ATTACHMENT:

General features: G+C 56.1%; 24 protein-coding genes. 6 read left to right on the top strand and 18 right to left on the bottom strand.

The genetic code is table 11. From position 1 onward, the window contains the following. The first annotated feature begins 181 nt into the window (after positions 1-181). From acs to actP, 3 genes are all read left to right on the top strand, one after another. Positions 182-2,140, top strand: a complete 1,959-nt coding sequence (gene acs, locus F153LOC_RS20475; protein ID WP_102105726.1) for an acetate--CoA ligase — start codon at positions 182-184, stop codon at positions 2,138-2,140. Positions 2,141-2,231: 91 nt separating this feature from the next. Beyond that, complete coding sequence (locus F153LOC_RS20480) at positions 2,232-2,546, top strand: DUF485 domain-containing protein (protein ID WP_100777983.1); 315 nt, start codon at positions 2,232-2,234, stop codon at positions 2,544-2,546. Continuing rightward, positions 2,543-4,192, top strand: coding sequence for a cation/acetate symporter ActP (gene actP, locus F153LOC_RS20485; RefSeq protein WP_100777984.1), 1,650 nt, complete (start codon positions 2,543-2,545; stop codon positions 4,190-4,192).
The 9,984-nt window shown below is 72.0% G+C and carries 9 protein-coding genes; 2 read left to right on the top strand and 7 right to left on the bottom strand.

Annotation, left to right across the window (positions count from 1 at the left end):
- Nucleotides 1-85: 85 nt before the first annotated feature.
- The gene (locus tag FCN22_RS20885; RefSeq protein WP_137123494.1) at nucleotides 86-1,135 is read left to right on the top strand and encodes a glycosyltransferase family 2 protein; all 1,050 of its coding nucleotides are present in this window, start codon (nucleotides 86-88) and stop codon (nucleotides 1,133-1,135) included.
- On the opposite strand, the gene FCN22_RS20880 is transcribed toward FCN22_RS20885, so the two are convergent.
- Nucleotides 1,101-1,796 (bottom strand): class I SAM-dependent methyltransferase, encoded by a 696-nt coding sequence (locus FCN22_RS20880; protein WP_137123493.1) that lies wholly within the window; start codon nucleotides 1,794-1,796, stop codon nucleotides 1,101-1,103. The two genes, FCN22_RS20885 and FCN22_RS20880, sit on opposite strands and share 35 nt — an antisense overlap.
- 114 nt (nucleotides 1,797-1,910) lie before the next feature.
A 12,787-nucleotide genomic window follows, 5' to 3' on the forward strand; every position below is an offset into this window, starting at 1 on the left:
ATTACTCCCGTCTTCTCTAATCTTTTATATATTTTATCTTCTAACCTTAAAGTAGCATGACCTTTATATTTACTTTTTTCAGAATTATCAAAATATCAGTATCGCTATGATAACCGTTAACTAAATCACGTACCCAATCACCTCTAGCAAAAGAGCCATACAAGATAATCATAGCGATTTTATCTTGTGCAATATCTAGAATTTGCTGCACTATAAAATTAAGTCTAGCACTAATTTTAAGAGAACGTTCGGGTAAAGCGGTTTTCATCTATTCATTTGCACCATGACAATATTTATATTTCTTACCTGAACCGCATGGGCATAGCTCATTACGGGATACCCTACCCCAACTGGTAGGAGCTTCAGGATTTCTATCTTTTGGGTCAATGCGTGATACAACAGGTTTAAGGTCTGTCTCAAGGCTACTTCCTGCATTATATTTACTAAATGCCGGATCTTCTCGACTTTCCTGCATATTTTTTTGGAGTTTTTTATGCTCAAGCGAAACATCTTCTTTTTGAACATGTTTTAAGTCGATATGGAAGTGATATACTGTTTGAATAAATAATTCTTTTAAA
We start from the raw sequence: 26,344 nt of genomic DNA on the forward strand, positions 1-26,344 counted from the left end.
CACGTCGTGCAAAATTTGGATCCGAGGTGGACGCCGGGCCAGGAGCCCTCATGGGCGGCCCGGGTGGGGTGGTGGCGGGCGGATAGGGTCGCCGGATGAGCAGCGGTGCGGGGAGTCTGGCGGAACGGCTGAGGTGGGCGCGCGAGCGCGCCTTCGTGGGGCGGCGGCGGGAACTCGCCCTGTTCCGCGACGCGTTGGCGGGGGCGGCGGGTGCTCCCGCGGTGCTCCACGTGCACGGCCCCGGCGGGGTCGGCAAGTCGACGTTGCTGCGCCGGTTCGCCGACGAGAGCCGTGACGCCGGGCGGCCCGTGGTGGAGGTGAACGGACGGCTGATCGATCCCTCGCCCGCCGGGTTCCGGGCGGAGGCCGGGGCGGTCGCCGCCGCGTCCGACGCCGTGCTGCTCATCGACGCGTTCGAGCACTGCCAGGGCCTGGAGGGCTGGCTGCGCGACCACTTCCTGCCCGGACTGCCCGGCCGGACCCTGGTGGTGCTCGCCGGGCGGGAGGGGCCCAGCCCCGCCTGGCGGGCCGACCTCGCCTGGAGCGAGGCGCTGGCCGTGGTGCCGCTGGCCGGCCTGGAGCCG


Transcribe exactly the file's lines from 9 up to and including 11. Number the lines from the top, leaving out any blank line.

- 114 nt (nucleotides 1,797-1,910) lie before the next feature.
A 12,787-nucleotide genomic window follows, 5' to 3' on the forward strand; every position below is an offset into this window, starting at 1 on the left:
ATTACTCCCGTCTTCTCTAATCTTTTATATATTTTATCTTCTAACCTTAAAGTAGCATGACCTTTATATTTACTTTTTTCAGAATTATCAAAATATCAGTATCGCTATGATAACCGTTAACTAAATCACGTACCCAATCACCTCTAGCAAAAGAGCCATACAAGATAATCATAGCGATTTTATCTTGTGCAATATCTAGAATTTGCTGCACTATAAAATTAAGTCTAGCACTAATTTTAAGAGAACGTTCGGGTAAAGCGGTTTTCATCTATTCATTTGCACCATGACAATATTTATATTTCTTACCTGAACCGCATGGGCATAGCTCATTACGGGATACCCTACCCCAACTGGTAGGAGCTTCAGGATTTCTATCTTTTGGGTCAATGCGTGATACAACAGGTTTAAGGTCTGTCTCAAGGCTACTTCCTGCATTATATTTACTAAATGCCGGATCTTCTCGACTTTCCTGCATATTTTTTTGGAGTTTTTTATGCTCAAGCGAAACATCTTCTTTTTGAACATGTTTTAAGTCGATATGGAAGTGATATACTGTTTGAATAAATAATTCTTTTAAA